Best Original Screenplay
Who will win: David Seidler, "The King's Speech." It's called "The King's Speech" and it's going to win Best Picture so ...
Who should win: "Another Year," Mike Leigh. What? You thought I was going to say Christopher Nolan for "Inception"? Are you crazy?
Best Adapted Screenplay
Who will win: Aaron Sorkin, "The Social Network." This is a done deal.
Who should win: Aaron Sorkin, "The Social Network." The film is almost overwritten. It teeters on the verge of being in love with its rat-a-tat dialogue and yet, it never falters. The merging of acting, direction and written word blend perfectly.
Who will win: Natalie Portman, "Black Swan." People are getting weird on this one -- thinking Annette Bening is going to steal it away with "The Kids Are All Right" but veteran or no veteran, I don't buy it.
Who should win: Natalie Portman, "Black Swan."
Who will win: Colin Firth, "The King's Speech." This one is so easy I'll be able to move my car and find a better parking place while the winner is announced on Sunday. No need to double check.
Who should win: Jesse Eisenberg, "The Social Network." This kind of performance, one that looks so easy while spouting all that snappy dialogue and html coding demands, is so much tougher to perfect. But never mind that. It's not showy, and it doesn't make you cry. Unless you're Mark Zuckerberg.
Best Animated Feature
What will win: "Toy Story 3." See Firth, Colin.
What should win: "Toy Story 3."
Who will win: David Fincher, "The Social Network." I hope. (I'm terrible predictor, I'm supposed to be sure in my decisions here). Unless Tom Hooper (who I've called "Tobe" Hooper about 15 times this year. Come on "Chainsaw Massacre" fans. You've done it too ...) swoops in for the kill, the Academy will split the deal with Fincher for director, and "The King's Speech" for picture.
Who should win: David Fincher, The Social Network" tied with Darrren Aronofsky, "Black Swan." Anyone who can pull of Roman Polanski, David Cronenberg, Jackie Susann and William Castle deserves a golden boy. Aronofsky won't get it, but again, he should.
What will win: Here's where I'm having some problems. Before, I thought "The Social Network" was the clear winner but, like a lot of people, I'm starting to think "The King's Speech" will steal the show. Why? Because it's racking up awards all over the place, Colin Firth is more face friendly than a young, internet billionaire, cipher (though, Jesse Eisenberg is brilliant) and the Academy loves feel good period pieces about Royalty. Done and done and ... dammit.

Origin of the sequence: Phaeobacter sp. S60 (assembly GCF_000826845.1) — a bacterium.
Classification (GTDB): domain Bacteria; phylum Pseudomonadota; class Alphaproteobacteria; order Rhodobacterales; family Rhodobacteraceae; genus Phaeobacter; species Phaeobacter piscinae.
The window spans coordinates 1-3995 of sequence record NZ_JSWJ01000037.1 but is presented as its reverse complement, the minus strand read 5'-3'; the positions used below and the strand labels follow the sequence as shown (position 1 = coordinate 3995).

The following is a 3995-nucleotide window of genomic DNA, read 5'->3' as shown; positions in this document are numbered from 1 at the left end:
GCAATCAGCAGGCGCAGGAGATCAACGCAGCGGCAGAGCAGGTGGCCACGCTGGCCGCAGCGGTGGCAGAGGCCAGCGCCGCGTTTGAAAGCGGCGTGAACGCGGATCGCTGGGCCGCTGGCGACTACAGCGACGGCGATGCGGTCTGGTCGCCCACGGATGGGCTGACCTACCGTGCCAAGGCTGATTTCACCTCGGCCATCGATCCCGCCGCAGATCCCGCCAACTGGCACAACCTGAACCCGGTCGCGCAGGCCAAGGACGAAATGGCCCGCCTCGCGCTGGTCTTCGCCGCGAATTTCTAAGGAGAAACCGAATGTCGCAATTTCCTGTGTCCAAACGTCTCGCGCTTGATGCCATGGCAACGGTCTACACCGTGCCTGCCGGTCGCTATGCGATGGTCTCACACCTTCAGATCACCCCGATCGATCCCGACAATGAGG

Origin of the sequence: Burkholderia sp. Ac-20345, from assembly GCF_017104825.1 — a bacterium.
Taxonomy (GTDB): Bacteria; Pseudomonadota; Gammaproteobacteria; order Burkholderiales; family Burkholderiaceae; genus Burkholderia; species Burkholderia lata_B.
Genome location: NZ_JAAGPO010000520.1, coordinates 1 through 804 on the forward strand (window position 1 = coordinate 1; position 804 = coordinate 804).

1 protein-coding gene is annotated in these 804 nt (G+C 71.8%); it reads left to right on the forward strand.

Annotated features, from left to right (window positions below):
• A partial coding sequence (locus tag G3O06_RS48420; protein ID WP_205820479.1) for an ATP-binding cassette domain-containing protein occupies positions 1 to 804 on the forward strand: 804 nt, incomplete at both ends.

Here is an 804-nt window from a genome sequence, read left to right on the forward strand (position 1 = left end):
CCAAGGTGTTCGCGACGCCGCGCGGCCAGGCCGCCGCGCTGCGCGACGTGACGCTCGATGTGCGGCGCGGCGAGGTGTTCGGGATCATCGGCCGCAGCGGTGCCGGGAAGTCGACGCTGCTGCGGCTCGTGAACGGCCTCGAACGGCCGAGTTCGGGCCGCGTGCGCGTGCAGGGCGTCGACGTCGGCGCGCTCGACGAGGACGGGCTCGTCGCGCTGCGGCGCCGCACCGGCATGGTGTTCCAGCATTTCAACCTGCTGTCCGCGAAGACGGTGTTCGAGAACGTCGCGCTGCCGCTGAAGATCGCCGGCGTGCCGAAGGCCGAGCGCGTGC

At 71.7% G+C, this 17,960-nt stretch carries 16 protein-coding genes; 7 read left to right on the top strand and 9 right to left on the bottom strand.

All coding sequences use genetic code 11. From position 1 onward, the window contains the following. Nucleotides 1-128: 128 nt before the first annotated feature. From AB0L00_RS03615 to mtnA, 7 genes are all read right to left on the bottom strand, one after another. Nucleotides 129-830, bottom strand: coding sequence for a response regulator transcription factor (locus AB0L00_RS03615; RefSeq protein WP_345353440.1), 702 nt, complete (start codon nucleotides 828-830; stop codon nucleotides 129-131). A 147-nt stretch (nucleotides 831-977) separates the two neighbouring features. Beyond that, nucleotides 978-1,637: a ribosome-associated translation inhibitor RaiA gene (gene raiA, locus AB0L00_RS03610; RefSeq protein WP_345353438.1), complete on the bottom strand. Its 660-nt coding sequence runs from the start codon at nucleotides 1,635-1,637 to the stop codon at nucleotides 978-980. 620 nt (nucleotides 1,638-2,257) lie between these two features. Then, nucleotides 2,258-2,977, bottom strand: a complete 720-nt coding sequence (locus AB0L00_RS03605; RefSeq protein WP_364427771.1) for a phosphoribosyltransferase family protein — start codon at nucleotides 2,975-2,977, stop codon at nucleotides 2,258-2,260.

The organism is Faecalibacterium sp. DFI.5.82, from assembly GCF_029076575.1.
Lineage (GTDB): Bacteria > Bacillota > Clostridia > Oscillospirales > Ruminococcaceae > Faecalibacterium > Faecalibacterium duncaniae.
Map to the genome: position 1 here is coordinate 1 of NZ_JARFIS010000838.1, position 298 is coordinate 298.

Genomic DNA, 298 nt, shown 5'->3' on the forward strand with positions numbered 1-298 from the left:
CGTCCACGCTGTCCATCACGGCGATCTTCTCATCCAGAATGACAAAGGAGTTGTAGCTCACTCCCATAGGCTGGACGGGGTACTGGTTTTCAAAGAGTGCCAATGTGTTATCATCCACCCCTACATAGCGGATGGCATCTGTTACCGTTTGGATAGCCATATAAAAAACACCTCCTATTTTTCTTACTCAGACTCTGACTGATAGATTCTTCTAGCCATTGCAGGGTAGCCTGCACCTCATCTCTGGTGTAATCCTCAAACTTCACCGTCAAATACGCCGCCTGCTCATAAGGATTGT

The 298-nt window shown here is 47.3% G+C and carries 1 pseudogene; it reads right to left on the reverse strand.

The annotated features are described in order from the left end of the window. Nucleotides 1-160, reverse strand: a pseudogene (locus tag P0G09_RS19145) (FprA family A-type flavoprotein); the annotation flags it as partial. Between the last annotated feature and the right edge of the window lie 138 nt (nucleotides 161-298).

What should win: "The Social Network." I'm already prepared to be annoyed by this. A million likes aren't going to help when it comes to the Academy. Though it will be interesting for Mark Zukerberg to scan the millions of status updates about a movie about him ...
90 years young ...
So, here's to you Sal Tessio/Det. Sgt. Philip K. Fish. May you have many more birthdays in your future. Unlike Sal, there's always a place in Brooklyn where you can hang your hat.
Who will be cast?
The 1992 hit starring Whitney Houston and Kevin Costner will be updated with a yet unknown duo of fresh stars.
Here's more from the Huffington Post:
"Deadline.com is reporting that Warner Brothers has green lit a remake of its massive 1992 hit film, "The Bodyguard," which starred Whitney Houston and Kevin Costner. A story then about a Secret Service agent assigned to a singer -- who, of course, falls in love with him -- it's being remade into a tale about a soldier back from Iraq that's assigned to protect a singer.
"Indications are that the pair will fall in love.
"Throwing a wrench into the original story, aside from the war-tinge, is the advent of technology, which makes it harder to protect the secrecy of a celebrity. Perhaps this is one celebrity who doesn't tweet herself.
"No word on who might get cast. The studio is looking to launch a new singer into the stratosphere with the film -- Houston was a star, but became a veritable megastar after this film. Rihanna has begun to act, and Jennifer Hudson already has an Academy Award. Katy Perry has dabbled in TV, and Lady Gaga has said that she sees herself in movies one day. Who would you cast?
"Think this is a good idea for a film? Is a remake necessary? Click over to Deadline.com for more details."